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December’s Reimagining Democracy Workshop – Schneier on Security

possible. That’s what our workshop aimed to do – to reimagine democracy without any constraints from the past.

One of the main discussions revolved around the outdated systems of representative democracy. These systems were created in a time when travel and communication were difficult. But in today’s technologically advanced world, is it still necessary to have representatives gathering in a distant room to create laws on our behalf? We can explore alternative methods of representation, such as organizing by age or random selection. With more options available, we can rethink the duration of terms and the balance between voting in our name and ballot measures.

Misinformation and propaganda were significant concerns raised during the workshop. It highlighted the challenge of rational policy discussions when people can’t agree on facts. Another theme was the harmful effects of a political system that prioritizes economic interests, benefiting a wealthy few or corporations at the expense of the people. Participants also examined the relationship between capitalism and democracy, questioning whether it is still suitable in the information age.

The impact of technology, particularly artificial intelligence, was another critical area of exploration. While some decisions, like optimizing traffic lights, can easily be left to AI, the question arises as to when we can trust AI with more crucial policy decisions. Would an AI device voting on our behalf, based on inferred preferences, be a viable option? Or should we vote directly for ideas and goals, leaving the details to computers? However, technological solutionism has its limitations.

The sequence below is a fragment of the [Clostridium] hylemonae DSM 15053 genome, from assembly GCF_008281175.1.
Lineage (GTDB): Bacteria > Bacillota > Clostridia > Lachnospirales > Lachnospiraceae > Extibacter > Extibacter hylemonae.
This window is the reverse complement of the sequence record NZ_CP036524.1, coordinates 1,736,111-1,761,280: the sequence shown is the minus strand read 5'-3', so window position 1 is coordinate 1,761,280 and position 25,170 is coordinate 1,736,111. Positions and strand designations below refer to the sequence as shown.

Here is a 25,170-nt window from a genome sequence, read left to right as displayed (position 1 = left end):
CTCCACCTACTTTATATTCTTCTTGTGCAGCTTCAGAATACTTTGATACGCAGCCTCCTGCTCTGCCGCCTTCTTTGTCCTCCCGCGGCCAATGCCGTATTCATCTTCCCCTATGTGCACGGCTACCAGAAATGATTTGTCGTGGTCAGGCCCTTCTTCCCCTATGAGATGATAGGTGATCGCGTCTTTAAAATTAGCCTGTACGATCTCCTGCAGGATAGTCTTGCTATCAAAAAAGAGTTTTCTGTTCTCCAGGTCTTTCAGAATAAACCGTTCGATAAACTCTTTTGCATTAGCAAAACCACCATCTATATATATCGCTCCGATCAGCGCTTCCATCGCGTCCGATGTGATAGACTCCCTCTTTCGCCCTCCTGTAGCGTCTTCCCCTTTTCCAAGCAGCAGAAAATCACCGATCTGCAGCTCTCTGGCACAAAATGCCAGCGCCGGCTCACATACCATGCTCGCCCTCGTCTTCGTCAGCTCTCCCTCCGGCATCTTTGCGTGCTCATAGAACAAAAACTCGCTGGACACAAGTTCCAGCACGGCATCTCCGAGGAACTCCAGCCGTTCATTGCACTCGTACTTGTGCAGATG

The workshop also addressed the issue of scale in governance. The size of governments today is a reflection of the technology available during their formation. But do we still need political units the size of countries or states? Is a mixture of scales that effectively addresses local and global issues necessary?

The workshop delved into historical and technological alternatives to democracy. Sortition, where political officials are chosen randomly to deliberate on specific issues, and liquid democracy, which eliminates elections and allows individuals to assign their votes as proxies, were discussed. The question of who gets to participate and whose interests are considered was also debated. Should future generations, nonhumans, or ecosystems have a voice? Should certain groups be given more powerful votes?

The limits of democracy were another important aspect of the workshop. While democracies have boundaries to protect individual rights, questions arise about the rights of society that surpass individual rights. Resilience and alignment of interests were also crucial considerations, aiming to create a system that protects the interests of the many and prevents subversion for the benefit of a few.

Ultimately, the workshop did not aim to provide answers but to open up discussions and explore possibilities. The current discourse surrounding political system changes often focuses on incremental adjustments. However, in an era of significant challenges like climate change, biotechnology, and AI, it is crucial to think more radically and look beyond the horizon for innovative solutions. Reimagining democracy without any preconceived limitations is the first step towards building a system that aligns with the interests of the people in the face of these existential risks.

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